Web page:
Fifteen People Select Their Favorite BookBy Jo Melvin
These pages stem from a project I developed with the Mahler & LeWitt Studios in Spoleto, Italy on the subject of artists’ books.
Forgotten Moments, Future Exhibitions
Tune in on November 16th at 7pm for a livestream of our panel discussion, moderated by Jo Melvin
Ian Davenport and Jo Melvin on Sol LeWitt
I was attracted to the physical way that Pollock dealt with materials and his balletic, fluid gestures. I liked the performative aspect of his painting, but I did struggle with some of the discourse around his work. I was also looking for something that wasn’t as mystical as Pollock’s approach. I was interested in LeWitt and bought a book on his work. I like the way he described the contents of the work, the way it was made, and what it was made on. I found that straight forward and accessible. The demystification of what art could be about, seemed incredibly liberating.
MolinologyBy Emanuele and Primo De Donno
I sincerely confess that I cannot remember whether I had already seen the word “molinology” when I first used it.
33⅓ RPM—Performance for record turntable, loop effect pedal and vinyl recordsBy Sean Dower
The turntable and other equipment sit on a table at floor level and the records are stacked in a pile to one side of the turntable.
Badenheim 1939 and My PaintingBy Jeff Gibbons
The vaudeville-like impresario Dr. Pappenheim, is a rather weird and ever hopeful person, like a manifestation of the artist who, in order to be able to make work, has to remain positive despite all the signs that might suggest otherwise. I imagine him dressed in an outfit not unlike one of my alter ego characters Tom Bland; a straw boater, tie, flopping handkerchief in his top pocket, patent leather shoes, a cream suit, and his umbrella. In Ahron Appelfeld’s Badenheim 1939 there is a suggestion of a kind of collapsed performance which will never take place.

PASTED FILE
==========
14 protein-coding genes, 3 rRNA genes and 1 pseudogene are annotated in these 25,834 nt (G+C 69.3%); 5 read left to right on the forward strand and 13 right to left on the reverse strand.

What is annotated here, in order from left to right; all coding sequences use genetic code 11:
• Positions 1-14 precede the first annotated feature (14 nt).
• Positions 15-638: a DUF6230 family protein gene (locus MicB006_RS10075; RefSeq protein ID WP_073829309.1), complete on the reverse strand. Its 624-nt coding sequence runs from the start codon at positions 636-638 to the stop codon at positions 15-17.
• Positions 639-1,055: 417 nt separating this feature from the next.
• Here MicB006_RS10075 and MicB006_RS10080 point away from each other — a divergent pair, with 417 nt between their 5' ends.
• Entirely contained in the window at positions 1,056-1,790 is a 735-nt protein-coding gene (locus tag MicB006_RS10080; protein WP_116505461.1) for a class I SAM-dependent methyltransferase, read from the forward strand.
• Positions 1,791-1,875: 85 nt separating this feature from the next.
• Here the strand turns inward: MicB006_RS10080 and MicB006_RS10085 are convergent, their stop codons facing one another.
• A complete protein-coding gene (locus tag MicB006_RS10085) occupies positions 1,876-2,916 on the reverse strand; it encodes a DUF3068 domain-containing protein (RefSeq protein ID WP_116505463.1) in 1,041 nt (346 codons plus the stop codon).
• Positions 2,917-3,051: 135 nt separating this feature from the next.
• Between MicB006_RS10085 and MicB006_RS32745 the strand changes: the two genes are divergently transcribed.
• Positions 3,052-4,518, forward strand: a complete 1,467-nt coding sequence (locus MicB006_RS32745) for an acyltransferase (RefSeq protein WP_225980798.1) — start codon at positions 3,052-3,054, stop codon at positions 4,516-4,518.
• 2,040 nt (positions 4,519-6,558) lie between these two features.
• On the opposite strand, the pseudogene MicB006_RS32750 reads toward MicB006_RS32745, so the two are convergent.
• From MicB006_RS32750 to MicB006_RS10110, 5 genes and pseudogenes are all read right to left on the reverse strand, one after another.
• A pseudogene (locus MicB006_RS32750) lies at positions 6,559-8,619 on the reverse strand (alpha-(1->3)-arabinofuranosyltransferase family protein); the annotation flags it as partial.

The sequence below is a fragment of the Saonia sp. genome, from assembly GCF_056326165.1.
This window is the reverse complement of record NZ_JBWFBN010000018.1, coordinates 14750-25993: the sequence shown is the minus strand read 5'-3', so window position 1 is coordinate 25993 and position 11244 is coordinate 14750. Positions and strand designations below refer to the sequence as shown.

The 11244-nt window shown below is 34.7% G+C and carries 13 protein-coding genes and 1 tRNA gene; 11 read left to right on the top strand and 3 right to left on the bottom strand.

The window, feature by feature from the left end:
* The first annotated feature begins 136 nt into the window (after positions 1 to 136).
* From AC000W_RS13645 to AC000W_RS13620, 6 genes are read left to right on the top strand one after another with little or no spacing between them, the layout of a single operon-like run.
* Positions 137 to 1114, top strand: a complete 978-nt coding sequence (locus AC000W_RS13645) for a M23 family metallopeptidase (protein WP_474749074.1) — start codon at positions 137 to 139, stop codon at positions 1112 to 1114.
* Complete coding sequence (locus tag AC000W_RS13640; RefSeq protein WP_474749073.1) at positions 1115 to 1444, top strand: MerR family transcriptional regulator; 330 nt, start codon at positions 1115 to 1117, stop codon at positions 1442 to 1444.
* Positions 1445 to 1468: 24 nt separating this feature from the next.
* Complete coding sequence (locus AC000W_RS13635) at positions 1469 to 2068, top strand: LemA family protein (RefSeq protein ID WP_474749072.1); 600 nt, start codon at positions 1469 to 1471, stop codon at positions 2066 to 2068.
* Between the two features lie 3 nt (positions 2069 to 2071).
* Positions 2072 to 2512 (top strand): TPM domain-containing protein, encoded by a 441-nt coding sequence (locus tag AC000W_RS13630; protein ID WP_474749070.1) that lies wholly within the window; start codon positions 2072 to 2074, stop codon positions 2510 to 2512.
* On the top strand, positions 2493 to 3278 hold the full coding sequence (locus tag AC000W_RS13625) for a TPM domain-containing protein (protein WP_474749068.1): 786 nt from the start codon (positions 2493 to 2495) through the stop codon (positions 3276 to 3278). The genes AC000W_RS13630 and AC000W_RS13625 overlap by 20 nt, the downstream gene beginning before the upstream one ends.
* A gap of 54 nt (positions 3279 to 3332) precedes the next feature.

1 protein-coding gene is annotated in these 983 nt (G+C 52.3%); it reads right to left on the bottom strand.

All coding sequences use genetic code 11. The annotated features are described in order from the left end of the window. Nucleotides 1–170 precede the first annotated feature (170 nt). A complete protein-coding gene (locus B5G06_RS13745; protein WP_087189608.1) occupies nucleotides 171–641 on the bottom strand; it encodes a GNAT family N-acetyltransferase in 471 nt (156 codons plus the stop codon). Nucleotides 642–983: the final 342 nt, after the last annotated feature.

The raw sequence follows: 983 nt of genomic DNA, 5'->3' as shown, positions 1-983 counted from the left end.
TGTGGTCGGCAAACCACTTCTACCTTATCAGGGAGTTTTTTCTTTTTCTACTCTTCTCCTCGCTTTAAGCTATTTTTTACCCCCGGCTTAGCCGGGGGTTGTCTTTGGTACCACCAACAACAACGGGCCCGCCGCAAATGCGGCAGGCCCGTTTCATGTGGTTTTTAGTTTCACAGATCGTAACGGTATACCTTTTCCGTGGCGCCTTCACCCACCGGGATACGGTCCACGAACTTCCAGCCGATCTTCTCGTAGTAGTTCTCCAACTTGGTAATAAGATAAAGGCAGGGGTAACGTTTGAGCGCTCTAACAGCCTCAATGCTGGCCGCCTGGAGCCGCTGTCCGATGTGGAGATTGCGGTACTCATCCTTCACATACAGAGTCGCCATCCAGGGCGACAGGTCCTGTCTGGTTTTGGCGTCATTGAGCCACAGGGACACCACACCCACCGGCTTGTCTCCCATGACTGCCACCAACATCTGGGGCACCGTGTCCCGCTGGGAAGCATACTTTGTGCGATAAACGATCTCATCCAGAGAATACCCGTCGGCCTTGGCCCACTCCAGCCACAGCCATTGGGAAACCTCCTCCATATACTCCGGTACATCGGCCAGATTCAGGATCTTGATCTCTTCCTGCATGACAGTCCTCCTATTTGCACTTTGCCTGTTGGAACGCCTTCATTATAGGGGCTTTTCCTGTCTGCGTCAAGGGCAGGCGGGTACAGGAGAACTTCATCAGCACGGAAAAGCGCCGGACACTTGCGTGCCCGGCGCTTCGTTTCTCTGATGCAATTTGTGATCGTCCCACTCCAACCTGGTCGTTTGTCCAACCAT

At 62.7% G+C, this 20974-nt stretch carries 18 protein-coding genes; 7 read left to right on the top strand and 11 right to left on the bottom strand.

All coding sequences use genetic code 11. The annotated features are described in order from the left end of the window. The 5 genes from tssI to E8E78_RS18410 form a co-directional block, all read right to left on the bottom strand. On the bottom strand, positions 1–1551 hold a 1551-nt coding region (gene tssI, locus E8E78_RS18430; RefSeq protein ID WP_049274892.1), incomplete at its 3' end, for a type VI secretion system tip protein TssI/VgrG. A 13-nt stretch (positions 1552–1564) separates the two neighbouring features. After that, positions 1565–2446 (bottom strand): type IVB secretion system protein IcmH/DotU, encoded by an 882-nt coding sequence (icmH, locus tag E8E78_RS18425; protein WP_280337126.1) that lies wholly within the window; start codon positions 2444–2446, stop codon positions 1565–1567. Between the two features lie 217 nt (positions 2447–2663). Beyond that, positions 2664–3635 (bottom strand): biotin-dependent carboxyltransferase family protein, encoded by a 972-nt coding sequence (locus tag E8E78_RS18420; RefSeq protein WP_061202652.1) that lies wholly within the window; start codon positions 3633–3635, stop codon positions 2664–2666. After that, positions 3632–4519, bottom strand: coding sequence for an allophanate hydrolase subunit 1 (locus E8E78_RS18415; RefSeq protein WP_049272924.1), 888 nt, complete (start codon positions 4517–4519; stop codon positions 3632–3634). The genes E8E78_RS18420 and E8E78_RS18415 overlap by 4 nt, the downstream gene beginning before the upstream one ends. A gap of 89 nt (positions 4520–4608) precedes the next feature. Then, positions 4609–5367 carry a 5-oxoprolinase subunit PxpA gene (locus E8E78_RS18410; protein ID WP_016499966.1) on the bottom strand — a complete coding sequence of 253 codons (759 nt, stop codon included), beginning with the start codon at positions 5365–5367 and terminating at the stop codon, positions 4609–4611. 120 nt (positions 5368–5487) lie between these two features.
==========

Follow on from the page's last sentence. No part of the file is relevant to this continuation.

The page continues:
ChimeraBy Jeffrey Isaac
Isaac’s painting installation of composite beasts were installed on a revolving carousel in Spoleto’s textile museum, with an accompanying sound work by Nyla van Ingen.
Existere is an artist book based on a living sculpture that took place on three dates in July 2011 at Testbed1 in London. In collaboration with 125 volunteers, the performance took the form of a “shelter” made of naked human bodies. The “shelter” was held together in an endured brace, before inevitably coming apart, pausing and reforming.
Parrots, ParrotsBy Giovanni Rendina
I selected Robert M. Pirsig’s Zen and the Art of Motorcycle Maintenance, for Fifteen People Present Their Favorite Book curated and re-staged by Jo Melvin.
Sol LeWitt Wall Drawings, Torre Bonomo, SpoletoBy Guy Robertson
Writer Rye Dag Holmboe and photographer Joschi Herczeg were the first residents to explore the Torre Bonomo in Spoleto as part of the Mahler & LeWitt Studios program.
Drawing 4: Bruce Chatwin What am I doing Here, 2010By David Tremlett
I phoned David Tremlett to ask for his book and without hesitation he said: “Bruce Chatwin’s What am I doing here?” Tremlett has worked extensively with scores; and maybe, in a way, all his wall-work can be read as notations or scores of a kind.
Sol LeWitt—Extraordinary traveller in SpoletoBy Franco Troiani
“As the first painting was. The first painting was a single line, which surrounded the shadow of man cast by the sun upon the walls”: poetic definition taken from the Trattato della pittura by Leonardo da Vinci.